Of course, I can’t expect to love every single book I read, or to enjoy everything that others do. It’s a much too subjective business for that. But I’m now asking myself – has being a writer in some way reduced my ability to simply enjoy books? Do I over-analyse everything I read? Do I now see faults when previously I would have overlooked them?

The answer is – I’m not completely sure. I think it might be true up to a point. My standards may be higher than before – but they probably need to be. My reading diet needs to be good.

But, having said that, in the past I’ve given up on books too – but probably didn’t realise why a particular story wasn’t engaging me. Now I’m more likely to see why, the exact reasons I don’t like it, when before I’d have just said it’s boring or something like that.

And if a book is really good, especially well written, then I will still enjoy it. Then I know I’ve struck gold, and that as well as enjoying the experience it might also help to nudge forward my own writing. Such books are truly inspiring and one of the great pleasures of life.

What do you read? Do you look at books differently as your own writing has progressed? Do you sometimes give up on books, or do you always plough on to the end?

9 thoughts on “Does being a writer affect your enjoyment of reading?

  1. I used to feeling guilty about it, but now that I have less time to read I’m pretty willing to put down a book if I don’t find it engaging or if the writing style is distracting. I developed a rule that if I’m more than a third of the way through, I should finish, otherwise I can put it down. 🙂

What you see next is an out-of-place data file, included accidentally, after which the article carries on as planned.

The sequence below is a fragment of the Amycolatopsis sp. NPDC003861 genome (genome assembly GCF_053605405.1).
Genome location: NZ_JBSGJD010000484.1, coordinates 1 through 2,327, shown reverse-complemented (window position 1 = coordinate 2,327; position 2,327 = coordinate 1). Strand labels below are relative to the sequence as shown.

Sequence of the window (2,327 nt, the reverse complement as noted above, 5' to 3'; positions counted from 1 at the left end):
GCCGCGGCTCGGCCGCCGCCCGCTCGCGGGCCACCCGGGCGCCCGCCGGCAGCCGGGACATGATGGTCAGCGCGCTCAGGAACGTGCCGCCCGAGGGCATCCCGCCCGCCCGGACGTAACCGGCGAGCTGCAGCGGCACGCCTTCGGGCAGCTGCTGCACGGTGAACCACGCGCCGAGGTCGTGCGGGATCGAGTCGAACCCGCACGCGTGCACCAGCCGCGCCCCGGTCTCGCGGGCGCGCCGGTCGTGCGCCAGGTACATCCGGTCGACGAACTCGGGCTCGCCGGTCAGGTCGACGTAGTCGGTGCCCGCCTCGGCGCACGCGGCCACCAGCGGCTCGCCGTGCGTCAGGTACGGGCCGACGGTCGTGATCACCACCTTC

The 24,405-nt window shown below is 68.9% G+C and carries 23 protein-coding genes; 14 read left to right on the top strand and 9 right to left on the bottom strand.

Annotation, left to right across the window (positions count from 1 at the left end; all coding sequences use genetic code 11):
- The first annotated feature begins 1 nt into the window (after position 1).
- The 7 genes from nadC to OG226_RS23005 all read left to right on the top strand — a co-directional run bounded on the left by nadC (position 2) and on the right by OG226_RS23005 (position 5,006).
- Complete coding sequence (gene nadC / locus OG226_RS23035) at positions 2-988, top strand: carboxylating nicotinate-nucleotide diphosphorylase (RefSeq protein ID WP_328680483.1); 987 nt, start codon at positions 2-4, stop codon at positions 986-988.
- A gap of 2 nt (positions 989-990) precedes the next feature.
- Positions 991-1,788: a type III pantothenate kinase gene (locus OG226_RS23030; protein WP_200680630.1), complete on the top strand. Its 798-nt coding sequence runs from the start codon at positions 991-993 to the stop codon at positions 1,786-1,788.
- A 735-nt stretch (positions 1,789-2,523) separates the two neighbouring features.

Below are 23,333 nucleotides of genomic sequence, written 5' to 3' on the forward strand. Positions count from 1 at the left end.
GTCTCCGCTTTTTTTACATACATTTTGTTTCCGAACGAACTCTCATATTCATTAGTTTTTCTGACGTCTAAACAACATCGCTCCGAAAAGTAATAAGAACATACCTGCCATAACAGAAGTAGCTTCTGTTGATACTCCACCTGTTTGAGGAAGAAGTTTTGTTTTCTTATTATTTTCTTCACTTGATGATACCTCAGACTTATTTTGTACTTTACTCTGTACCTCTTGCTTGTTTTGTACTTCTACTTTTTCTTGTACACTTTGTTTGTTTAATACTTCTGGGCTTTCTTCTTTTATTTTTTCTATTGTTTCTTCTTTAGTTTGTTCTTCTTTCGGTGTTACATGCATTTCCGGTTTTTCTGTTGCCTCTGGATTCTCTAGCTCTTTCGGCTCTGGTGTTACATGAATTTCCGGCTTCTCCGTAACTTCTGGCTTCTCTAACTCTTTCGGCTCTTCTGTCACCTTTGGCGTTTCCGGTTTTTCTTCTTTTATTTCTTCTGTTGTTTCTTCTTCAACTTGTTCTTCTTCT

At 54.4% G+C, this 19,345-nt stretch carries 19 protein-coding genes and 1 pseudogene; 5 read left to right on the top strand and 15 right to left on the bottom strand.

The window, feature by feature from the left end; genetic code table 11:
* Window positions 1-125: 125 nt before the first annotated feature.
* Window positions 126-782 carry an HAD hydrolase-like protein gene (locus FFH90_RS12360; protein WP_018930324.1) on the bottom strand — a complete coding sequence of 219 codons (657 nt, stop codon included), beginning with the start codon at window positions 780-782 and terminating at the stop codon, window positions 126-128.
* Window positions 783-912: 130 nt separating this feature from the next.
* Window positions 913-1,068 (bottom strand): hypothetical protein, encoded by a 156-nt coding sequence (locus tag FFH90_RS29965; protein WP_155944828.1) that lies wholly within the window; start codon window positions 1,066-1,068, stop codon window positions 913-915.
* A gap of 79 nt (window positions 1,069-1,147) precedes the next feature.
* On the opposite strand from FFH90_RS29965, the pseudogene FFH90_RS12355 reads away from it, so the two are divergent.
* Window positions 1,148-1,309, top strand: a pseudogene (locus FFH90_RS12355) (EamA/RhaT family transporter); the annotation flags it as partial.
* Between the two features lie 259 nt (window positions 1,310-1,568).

I tend to be more willing to overlook plot problems than writing, for some reason. If the issue is the plot, it’s fun to analyze it; but if it’s the writing style, then I can’t seem to get past it. It’s a bit like listening to someone sing off pitch. 🙂

    • Yes, with so much out there to read, and other things to do, you have to be discerning. I think I agree with you on plot vs. writing style – the latter tends to be a bigger issue because it will affect the whole book, whereas a plot problem probably won’t, depending I guess how fundamental it is.

  2. I have been unable to find very much that’s made worthwhile reading, for more than five years (since before I began writing my first novel). The things I learned while writing my own book made me appreciate what makes my favorite books (most of which were written at least 50 years ago) so very good, as well as exposing the deficiencies in the writing produced by the last two generations.